The big, traditional vehicle rental firms have yet to make a splash in the car-sharing pond, but this could soon change. Hertz launched its Connect car-sharing service a year ago, with aspirations of becoming the global market leader in the sector. Although it currently has just over 100 cars in and around the London area, the company’s strong European presence through its traditional rental service could allow for rapid expansion. But it’s not something Akker is worried about. In fact, he views more market players in a positive light.

“I guess Hertz coming into the market proves it has potential for growth, but with others entering the sector, all it will do is create more noise around the concept,” he says. “We’ve spent a lot of time, effort and money creating awareness of the service, as well as the brand, but it’s still a relatively unknown idea that’s very much in the growth phase.”

Up the junction

It’s this scalability that attracted Akker and Valentine to the business model in the first place. Having already decided they would work together on some kind of commercial venture, the pair came across an article about the success of similar businesses in US and European cities. “When we read that, we thought: ‘If it doesn’t work in London, it shouldn’t work anywhere.'”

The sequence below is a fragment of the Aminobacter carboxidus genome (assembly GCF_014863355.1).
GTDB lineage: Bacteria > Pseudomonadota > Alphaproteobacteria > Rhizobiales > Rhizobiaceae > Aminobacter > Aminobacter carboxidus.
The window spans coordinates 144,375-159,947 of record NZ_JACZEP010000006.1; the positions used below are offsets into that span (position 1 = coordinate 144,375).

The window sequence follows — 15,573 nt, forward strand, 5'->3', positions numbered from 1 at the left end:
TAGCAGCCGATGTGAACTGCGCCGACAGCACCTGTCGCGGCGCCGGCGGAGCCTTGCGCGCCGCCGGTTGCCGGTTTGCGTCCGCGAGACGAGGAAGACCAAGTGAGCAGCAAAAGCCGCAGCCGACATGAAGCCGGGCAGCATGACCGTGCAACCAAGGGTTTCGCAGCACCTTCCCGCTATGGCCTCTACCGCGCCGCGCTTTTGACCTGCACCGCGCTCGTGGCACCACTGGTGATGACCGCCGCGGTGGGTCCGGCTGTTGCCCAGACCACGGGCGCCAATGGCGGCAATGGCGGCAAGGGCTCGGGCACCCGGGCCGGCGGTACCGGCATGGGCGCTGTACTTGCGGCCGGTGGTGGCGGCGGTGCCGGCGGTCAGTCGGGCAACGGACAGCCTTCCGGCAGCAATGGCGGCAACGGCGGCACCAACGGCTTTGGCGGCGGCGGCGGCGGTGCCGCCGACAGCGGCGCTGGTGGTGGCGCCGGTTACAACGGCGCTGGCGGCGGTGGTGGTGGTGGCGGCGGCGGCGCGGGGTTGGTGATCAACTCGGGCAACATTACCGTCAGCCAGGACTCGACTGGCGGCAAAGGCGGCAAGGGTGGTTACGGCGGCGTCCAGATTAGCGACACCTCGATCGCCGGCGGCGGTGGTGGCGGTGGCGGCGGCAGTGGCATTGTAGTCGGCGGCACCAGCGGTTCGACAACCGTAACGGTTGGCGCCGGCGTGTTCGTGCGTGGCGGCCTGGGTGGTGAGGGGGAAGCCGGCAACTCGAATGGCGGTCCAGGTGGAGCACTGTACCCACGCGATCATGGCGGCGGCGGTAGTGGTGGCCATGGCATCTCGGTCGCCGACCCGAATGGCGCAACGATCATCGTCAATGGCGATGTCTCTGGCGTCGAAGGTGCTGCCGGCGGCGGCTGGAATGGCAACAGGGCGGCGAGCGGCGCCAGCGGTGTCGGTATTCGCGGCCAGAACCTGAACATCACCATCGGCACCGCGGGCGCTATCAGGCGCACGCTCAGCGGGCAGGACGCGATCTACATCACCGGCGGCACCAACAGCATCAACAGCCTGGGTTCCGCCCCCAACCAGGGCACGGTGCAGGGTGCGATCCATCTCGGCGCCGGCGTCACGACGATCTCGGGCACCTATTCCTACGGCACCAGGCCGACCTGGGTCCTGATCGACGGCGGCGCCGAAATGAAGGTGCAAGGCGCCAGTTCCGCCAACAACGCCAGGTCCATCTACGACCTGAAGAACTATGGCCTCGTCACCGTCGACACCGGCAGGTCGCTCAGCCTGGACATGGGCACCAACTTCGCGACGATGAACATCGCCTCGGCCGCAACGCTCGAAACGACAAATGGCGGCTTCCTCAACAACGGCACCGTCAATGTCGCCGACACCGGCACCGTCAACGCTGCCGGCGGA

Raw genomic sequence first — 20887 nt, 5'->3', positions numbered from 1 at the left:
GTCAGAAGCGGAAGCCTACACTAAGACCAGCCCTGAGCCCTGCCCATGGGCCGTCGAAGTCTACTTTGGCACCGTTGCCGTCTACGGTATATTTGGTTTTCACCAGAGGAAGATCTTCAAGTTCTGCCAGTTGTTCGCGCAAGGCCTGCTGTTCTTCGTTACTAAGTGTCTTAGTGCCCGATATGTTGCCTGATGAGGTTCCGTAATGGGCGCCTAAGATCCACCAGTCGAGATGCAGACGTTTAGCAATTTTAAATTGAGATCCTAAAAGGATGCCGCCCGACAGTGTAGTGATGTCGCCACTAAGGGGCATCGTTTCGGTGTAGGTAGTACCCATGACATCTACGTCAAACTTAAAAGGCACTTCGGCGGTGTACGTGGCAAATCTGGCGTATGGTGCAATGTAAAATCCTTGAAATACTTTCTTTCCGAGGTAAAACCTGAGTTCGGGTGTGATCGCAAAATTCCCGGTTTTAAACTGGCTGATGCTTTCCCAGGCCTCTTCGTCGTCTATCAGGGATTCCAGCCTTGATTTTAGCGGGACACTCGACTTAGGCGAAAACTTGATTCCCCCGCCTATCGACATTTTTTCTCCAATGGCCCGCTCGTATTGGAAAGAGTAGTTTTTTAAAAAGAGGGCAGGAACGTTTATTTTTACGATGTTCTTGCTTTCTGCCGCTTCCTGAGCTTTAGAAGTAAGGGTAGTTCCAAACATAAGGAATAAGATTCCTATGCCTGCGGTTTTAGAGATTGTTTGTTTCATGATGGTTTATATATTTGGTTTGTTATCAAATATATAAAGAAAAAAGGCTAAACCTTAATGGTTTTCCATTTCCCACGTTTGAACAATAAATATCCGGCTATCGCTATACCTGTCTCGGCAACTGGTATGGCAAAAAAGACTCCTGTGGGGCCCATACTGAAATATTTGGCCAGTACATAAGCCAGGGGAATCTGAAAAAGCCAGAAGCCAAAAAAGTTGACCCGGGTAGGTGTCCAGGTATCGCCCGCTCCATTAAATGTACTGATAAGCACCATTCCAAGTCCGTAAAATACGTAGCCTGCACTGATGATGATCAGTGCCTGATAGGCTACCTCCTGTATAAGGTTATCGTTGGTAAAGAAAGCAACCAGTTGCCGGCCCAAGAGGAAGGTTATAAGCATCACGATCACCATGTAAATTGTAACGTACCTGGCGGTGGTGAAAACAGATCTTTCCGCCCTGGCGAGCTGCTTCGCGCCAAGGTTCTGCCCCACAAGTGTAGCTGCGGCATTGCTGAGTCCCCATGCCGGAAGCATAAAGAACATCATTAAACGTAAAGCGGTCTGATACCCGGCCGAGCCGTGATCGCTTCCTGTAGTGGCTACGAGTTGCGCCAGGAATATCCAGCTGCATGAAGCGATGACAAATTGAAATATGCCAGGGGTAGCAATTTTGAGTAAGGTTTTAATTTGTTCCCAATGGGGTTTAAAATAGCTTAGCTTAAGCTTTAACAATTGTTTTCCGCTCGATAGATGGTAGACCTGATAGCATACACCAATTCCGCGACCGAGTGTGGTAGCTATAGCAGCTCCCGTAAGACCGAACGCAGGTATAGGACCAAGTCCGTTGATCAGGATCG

The business started in Clapham, South West London, with eight cars, which Akker and Valentine managed to lease through a firm in Scotland. They’d already spoken to more than 70 potential funders, most of whom thought the model was great, but wouldn’t back it until it had been proven. By this point, the pair had already given up their jobs – Akker had held a sales position at Mars, while Valentine came from ferry company P&O.

They were the perfect target audience for their own service – young urbanites with a steady income, but not enough driving hours to justify buying a car.

“We had confidence in the idea, not just because of the success in other cities, but due to the direction London was moving in terms of environmental concerns,” says Akker.

Like many businesses with an environmental message in its service offering, Streetcar can combine its green credentials with a focus on price. The company claims it has taken 20 privately owned cars off the road for every one it has introduced into the club. In addition, the Streetcar Volkswagen Golfs are newer and more fuel efficient than many of the cars members give up. By its very nature, the Streetcar service eliminates the temptation to use a vehicle for that lazy five-minute journey to the shops. Akker says, on average, Streetcar members drive 71% less after joining, cutting  CO2 emissions by 24,000 tonnes every year.